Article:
Discovery Delayed is Not Discovery Denied for Purposes of Sanctions
A recent unpublished Appellate Division decision holds that even a party’s willful refusal to produce documents demanded in discovery may not be a basis for dismissal of the party’s claims or defenses in a lawsuit. In Liberty Mutual Insurance Company v. Viking Industrial Security, Inc. et al., Docket No. A-6297-10T3 (N.J. Super. Ct. App. Div. January 8, 2014), an insurance fraud case, Liberty Mutual and the State of New Jersey (collectively, "Liberty Mutual") had obtained an order granting discovery sanctions against a group of defendants affiliated with the Viking Group, Inc. (Viking defendants). The trial court had found that the Viking defendants had engaged in "a calculated method of discovery misconduct," had acted in "enormous bad faith," and had "really done everything in their power to impede discovery in this matter." As a result the trial court entered a sanctions order, which established certain facts, allowed the jury to draw negative inferences against the Viking defendants, and awarded more than $108,000 in attorneys’ fees and costs. With the sanctions order, Liberty Mutual was then able to prevail on its claims and, ultimately, obtained a judgment against the Viking defendants for damages, penalties, interest, and attorneys’ fees. The Viking defendants then appealed, challenging the sanctions order as unwarranted.
The facts at issue involved the payroll of the Viking companies, which the defendants had under-reported for several years in order to receive lower premiums for workers’ compensation insurance issued by Liberty Mutual. As a result of the under-reporting, Liberty Mutual calculated Viking’s premiums using only the smaller payroll. Eventually, the State Office of Insurance Fraud Prosecutor contacted Liberty Mutual to report that an anonymous caller had alleged that Viking was not disclosing its actual payroll. In response to Liberty Mutual’s investigation, the Viking defendants’ accountant only provided the investigators with the smaller payroll and did not reveal that Viking maintained a complete payroll on its QuickBooks program.
Liberty Mutual suspected that Viking had not provided accurate payroll records and estimated a new premium. When Viking failed to pay the new premium, Liberty Mutual terminated its workers’ compensation policy. Viking’s accountant subsequently worked with Liberty Mutual to determine the correct premium and provided the complete payroll amount but he did not furnish the detailed QuickBooks records. Ultimately, Liberty Mutual and Viking reached an agreement under which the workers’ compensation policy would be reinstated in exchange for Viking’s $563,744 payment secured by a promissory note. Viking made a few payments on the note before defaulting. Liberty Mutual then sued.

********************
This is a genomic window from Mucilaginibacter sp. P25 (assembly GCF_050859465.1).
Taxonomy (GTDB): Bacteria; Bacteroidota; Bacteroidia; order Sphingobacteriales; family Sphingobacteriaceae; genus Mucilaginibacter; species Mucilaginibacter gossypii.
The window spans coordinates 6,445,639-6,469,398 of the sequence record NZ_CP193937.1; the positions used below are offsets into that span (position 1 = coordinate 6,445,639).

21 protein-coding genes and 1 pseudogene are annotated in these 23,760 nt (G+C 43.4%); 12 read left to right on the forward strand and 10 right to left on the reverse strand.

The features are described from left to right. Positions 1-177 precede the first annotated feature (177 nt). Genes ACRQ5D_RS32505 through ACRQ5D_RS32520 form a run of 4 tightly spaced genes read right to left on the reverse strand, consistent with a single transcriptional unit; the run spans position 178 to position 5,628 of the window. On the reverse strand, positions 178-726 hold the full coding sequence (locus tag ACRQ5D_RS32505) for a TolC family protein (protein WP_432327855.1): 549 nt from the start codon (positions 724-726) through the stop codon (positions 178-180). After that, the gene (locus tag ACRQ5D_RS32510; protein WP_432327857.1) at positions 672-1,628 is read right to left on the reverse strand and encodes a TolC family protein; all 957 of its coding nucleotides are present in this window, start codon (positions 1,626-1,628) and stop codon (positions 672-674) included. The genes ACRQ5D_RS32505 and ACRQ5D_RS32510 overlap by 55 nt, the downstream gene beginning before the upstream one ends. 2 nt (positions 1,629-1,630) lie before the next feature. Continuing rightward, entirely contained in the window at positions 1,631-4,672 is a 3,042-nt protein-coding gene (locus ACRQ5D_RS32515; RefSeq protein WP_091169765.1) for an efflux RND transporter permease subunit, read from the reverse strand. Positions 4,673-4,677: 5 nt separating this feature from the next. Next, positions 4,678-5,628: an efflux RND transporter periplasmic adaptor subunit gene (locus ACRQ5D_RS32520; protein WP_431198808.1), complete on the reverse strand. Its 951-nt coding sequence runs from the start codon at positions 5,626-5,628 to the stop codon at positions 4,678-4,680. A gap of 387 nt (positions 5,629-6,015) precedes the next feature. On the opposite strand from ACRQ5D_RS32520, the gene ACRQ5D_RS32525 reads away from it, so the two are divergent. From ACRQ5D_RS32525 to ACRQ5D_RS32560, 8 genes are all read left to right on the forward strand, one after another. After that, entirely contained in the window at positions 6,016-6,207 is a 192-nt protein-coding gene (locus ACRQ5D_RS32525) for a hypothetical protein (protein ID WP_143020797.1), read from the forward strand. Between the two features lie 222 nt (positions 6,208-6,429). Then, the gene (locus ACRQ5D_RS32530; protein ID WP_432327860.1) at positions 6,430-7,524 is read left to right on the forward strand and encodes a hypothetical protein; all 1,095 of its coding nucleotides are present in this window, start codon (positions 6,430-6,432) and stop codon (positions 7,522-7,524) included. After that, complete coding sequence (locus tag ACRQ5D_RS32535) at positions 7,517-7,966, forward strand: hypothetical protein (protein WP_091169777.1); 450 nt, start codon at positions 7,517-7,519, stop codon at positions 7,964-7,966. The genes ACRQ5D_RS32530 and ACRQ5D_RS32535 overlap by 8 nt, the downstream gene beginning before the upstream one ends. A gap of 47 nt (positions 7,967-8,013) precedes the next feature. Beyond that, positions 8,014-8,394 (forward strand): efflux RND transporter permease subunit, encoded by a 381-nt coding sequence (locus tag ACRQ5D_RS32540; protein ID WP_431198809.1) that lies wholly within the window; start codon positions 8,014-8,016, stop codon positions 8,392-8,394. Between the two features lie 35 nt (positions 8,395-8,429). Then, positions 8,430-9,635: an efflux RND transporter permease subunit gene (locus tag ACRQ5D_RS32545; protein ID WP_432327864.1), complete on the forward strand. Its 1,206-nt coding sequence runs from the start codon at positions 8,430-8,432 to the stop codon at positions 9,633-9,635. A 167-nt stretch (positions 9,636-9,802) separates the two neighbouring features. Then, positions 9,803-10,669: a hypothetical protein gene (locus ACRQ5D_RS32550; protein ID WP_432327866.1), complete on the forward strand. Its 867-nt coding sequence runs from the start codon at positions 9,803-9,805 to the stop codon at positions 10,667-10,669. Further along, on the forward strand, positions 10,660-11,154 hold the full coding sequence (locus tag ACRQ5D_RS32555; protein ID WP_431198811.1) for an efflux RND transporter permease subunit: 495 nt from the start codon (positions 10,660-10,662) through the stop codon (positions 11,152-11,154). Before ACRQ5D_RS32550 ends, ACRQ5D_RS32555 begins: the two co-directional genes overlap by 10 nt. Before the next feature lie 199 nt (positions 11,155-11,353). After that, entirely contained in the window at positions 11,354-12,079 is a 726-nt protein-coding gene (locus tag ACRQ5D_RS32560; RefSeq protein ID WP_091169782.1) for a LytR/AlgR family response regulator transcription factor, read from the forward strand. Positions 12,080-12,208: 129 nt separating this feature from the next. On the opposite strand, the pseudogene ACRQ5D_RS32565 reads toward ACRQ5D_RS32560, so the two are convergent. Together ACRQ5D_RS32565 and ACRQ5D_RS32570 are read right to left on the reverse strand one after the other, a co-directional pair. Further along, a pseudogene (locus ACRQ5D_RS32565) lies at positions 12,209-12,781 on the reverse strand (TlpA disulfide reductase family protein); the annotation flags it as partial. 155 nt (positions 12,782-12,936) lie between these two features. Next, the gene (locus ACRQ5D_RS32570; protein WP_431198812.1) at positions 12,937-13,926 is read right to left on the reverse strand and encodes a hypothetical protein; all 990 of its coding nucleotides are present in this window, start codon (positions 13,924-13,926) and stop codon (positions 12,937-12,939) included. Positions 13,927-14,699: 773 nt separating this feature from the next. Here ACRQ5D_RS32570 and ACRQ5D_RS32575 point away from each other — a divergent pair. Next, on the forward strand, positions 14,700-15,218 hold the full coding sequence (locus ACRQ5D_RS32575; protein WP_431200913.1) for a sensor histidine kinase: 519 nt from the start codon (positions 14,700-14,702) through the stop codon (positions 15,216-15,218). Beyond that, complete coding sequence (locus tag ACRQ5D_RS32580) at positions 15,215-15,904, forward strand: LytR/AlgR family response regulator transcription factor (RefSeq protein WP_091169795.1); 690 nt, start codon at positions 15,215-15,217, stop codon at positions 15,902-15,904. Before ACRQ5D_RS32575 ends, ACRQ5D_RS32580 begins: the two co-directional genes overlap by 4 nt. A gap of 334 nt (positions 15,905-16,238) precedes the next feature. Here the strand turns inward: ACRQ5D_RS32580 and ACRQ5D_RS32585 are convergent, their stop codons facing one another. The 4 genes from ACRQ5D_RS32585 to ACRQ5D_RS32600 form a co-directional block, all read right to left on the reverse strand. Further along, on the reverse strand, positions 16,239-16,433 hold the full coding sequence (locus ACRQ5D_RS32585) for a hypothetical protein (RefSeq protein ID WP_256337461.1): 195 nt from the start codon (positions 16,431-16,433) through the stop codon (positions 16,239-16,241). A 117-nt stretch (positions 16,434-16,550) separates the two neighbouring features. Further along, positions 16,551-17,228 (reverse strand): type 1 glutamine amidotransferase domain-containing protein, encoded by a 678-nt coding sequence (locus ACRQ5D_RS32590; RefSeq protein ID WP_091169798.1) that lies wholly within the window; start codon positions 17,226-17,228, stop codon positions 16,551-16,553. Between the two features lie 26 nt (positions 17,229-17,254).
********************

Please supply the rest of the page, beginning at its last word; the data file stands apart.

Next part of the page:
During the course of the lawsuit, Liberty Mutual requested that the Viking defendants produce any payroll records maintained in electronic form. The Viking defendants did not provide the QuickBooks records, claiming that the payroll records were not kept in electronic form. Eventually, one of Viking’s bookkeepers testified about the QuickBooks records. Liberty Mutual then obtained an order compelling the Viking defendants to produce those records.
Once the records were produced Liberty Mutual was able to use the Quickbooks records in depositions and in preparing for trial. Liberty Mutual also obtained sanctions against the Viking defendants for their delay in producing the records, including attorneys’ fees, and a "spoliation order," which conclusively established certain facts in Liberty Mutual’s favor and allowed the jury to draw negative inferences against the Viking defendants.
On the Viking defendants’ appeal from the judgment, the appellate court reversed the trial court’s sanctions order. The Appellate Division did not equate the Viking defendants’ failure to turn over the records for almost a year to a spoliation situation in which a party "has hidden, destroyed, or lost relevant evidence and thereby impaired another party’s ability to prosecute or defend the action." It reasoned that, however recalcitrant the Viking defendants were, the QuickBooks records were eventually provided intact during the lawsuit and Liberty Mutual was able to use the records at depositions in preparing expert reports and at trial. Because the party seeking discovery ultimately received it, the court considered the extreme sanctions in the spoliation order to be inappropriate. However, the Appellate Division did approve the use of lesser sanctions, including the payment of Liberty Mutual’s attorneys’ fees, to level the playing field and eliminate any prejudice to Liberty Mutual from the delayed production.
The Viking Industrial Security case shows that, as long as the prejudice against a party by another party’s failure to make timely discovery can be cured by those lesser measures, courts will be reluctant to impose the severe sanctions of dismissal of a party’s claims or defenses.